Receivers of Packer History: Sterling Sharpe

Posted by  J.R. Augustine   in  ,      2 years ago     140 Views     3 Comments  

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Sterling SharpeA continuation of the Packer Receivers of History series. To read the articles you missed, go to the Packer Receivers of History category page.


Sterling Sharpe’s career with the Packers is a classic example of a super star career that ended too early.

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The Packers made Sharpe the seventh pick of the 1988 draft and he made an impact almost immediately.Sterling caught 55 passes for 791 yards his rookie season and then exploded onto the scene his sophomore season.

Following his rookie season, Sterling only had a single season in which he was not a 1,000 yard receiver (1991), and he only had two seasons where the number of TDs he scored didn’t reach double digits (1991 and 1992). Year after year Sterling posted 1,000 yard season and scored more than 10 TDs a season in a Packer aerial attack that was just at the beginning of it’s rise to dominance.

Sharpe entered the league just as the mediocre Packer quarterbacks were disappearing into the green and gold mist of Packer history, and dynamic, mobile quarterbacks were stepping onto the stage. In his first two season, Sterling joined forces with Don Majkowski and the breath-taking Cardiac Pack. In a string of several nailbiters, Sterling caught a three yard TD pass against the Saints to win the game and would also be on the receiving end of the famous 14-13 replay win over the Bears.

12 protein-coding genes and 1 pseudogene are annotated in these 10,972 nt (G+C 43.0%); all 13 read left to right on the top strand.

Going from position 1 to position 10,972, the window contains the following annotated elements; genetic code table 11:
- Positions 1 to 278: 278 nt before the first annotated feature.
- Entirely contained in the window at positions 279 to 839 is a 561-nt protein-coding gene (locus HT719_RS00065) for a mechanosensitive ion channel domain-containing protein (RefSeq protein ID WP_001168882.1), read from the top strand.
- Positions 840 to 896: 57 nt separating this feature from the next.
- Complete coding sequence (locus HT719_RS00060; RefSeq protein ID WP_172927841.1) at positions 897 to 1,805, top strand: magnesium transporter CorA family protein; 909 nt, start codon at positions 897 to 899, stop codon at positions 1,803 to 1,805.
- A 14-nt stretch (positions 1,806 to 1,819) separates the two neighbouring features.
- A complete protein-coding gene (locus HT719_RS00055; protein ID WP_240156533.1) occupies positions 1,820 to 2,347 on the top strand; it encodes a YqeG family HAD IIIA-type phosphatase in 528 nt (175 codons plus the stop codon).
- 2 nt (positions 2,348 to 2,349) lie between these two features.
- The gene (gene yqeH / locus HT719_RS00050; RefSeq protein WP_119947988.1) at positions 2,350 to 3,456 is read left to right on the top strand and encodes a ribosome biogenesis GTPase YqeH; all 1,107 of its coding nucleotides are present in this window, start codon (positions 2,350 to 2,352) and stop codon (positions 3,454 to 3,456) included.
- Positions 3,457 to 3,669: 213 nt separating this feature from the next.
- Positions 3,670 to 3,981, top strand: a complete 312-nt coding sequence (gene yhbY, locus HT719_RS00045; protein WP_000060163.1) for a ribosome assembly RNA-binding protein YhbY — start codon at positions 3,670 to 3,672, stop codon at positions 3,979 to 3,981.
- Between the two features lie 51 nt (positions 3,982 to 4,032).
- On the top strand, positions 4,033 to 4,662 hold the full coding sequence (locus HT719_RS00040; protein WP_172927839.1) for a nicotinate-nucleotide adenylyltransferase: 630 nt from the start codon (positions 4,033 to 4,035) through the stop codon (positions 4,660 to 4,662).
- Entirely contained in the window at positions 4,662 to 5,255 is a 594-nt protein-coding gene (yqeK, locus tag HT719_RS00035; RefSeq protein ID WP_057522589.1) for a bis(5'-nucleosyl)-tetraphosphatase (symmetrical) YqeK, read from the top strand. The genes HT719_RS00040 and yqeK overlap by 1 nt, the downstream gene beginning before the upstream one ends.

Then on September 20, 1992 Sterling began receiving passes from a young gunslinger named Brett Favre and his numbers soared. In 1992, he caught 108 passes for 1461 yards and broke Art Monk’s record of 106 catches in a season. The following year, Sterling broke is own record catching 112 passes for 1274 yards receiving.

Sharpe played in two post season games and was outstanding. In a win over the Detroit Lions and and a loss to the eventual Super Bowl Champion Dallas Cowboys, Sharpe caught 11 passes for 229 yards and scored four touchdowns. That’s an average of 20.8 yards a catch versus playoff caliber teams!

Sadly, Sterling would never get a chance to raise the Lombardi trophy. In 1994, a neck injury would end the career of a man who had many more seasons of greatness left in him. We will never know the impact Sterling may have had eventually, but we know the impact he did have in his abbreviated time with the Packers and it was huge. He was a part of a watershed team that brought the Packers out of infamy and back to dominance.

About  

Brady Augustine is co-owner and content creator for www.greenbaypackernation.com. He currently resides in Tennessee and also conspires with brother, JR on www.cheesnewswire.com

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